I’m starting a new feature here at the blog I’m dubbing the Hall of Excellentitude. Don’t hate it because you didn’t think of the name yourself. It’s a tribute to the accomplishments of St. Louis players of years gone by, Cardinals and Browns. Some players will be Hall of Famers, others will be those I consider to have at least a Hall of Fame case. What all players will share in common is that much of their impact on the game happened while they were playing with a St. Louis club. We’ll start with Keith Hernandez.
A few things pop to my mind when I think of Hernandez. Whitey Herzog just said no to drugs (and still adamantly does) and traded the coke-loving Hernandez for two nobodies. Bad decision. While Hernandez is remembered as a Met, his best days actually were in St. Louis: 35.1 WAR compared to 26.5 in New York. What also comes to mind are those ridiculously cheesy Just for Men ads, and my two favorite episodes of Seinfeld, ever.
Then there’s the fact that Keith Hernandez was a tremendously talented baseball player, one who I think is worthy of Cooperstown. His J-Hoffa scores rightly predicted him falling far short of reaching the Hall, but his WAR numbers tell a different and more accurate story of his worthiness. (J-Hoffa is basically a fun little tool Bill James invented that looks primarily at the counting stats and other things the voters love. We’re not referring to the missing Teamster.)
Black Ink Batting – 14 (166), Average HOFer ? 27 Gray Ink Batting – 118 (167), Average HOFer ? 144 Hall of Fame Monitor Batting – 86 (198), Likely HOFer ? 100 Hall of Fame Standards Batting – 32 (248), Average HOFer ? 50
As you can see from the graph, Hernandez is right in the “HoF” zone for most of his 17-year career. Unfortunately, he turned into a pumpkin at the age of 35. Let’s compare Mex with the current first-sackers in the Hall of Fame.
Glossary: WAR = Wins Above Replacement, a measure of total career value; WAR/700PA is WAR converted into a rate statistic, or WAR per full player season; BtRuns = batted runs above average, including all offensive events including detailed baserunning; FldRuns = Fielding runs saved above average, based on TotalZone or JAARF; Fld/700PA = FldRuns converted to a rate stat; Batting/700 = Batting run converted into a rate stat. 5-Y is their five-year peak seasons, which are consecutive. WAE is Wins Above Excellence, or every WAR above three in a given season. It doesn’t add for hinder a player’s case for greatness and doesn’t handicap a player for his decline. Stats were derived from Rally’s WAR database.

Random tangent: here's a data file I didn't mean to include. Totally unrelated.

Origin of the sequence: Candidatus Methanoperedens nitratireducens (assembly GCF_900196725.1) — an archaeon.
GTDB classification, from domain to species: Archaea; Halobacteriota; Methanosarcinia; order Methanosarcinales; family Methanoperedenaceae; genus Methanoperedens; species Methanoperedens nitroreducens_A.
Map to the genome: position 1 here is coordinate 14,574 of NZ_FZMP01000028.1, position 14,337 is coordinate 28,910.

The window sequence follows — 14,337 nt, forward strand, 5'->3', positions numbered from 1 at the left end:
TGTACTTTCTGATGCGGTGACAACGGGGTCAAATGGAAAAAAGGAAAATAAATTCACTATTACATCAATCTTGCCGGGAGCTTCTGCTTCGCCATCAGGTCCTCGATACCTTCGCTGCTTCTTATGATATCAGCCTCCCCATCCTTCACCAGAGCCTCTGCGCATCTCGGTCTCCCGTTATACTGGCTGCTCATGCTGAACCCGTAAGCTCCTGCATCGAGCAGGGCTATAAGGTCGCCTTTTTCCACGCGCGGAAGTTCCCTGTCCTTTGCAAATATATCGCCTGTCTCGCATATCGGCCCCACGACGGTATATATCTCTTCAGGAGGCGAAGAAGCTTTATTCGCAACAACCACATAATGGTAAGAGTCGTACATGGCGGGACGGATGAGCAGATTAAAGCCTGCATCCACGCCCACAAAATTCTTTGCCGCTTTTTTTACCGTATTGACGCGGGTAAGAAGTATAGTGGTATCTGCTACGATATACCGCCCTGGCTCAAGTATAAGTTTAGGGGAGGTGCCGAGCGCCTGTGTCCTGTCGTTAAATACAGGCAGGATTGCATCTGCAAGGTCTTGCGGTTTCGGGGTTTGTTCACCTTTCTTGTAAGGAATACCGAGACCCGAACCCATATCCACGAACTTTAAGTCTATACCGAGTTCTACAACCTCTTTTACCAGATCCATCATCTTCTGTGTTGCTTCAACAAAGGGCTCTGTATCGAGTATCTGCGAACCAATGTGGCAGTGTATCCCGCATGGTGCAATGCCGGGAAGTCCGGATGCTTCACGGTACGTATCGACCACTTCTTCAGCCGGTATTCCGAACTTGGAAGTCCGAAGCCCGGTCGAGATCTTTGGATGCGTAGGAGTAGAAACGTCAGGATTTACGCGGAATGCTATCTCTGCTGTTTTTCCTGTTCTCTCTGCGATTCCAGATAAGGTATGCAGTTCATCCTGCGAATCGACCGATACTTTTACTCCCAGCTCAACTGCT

The chart is sorted by Wins Above Excellence, thus the name Hall of Excellentitude. Mex is closer to the middle of the road in most of these categories than I expected, and is miles ahead of anyone in terms of defense. It’s no wonder he won 11 consecutive Gold Gloves. +1 win per season over an entire career is impressive for anyone, first baseman or not. There’s some debate about whether Mex is the best defensive 1B of all time. I’d like to think he was and his TotalZone numbers seem to bear it out. Here’s some of the other multi-Gold Glove winning 1B Total Fielding Runs per 1,250 innings, per Baseball-Reference.com.
Take that, Rawlings. While his batting is not in the elite of the elite, Hernandez has better per season numbers than Murray and the overrated Sisler. (We’ll talk about Sisler in a future post). Mex had six seasons where he posted an OPS+ of 140 or better.
I have to say, I’m a little surprised that Hernandez received such little support for his Hall of Fame candidacy. You would think that he would have got at least some of the backing Don Mattingly has received. Let’s end with one more WAR Trajectory graph.
That pesky defense. It’s what almost puts Hernandez on equal footing with a couple of the best power hitters of all time. Mex Roolz. While the Cardinals in the forgiving mood towards drug users, they should consider maybe having a Keith Hernandez day of their own.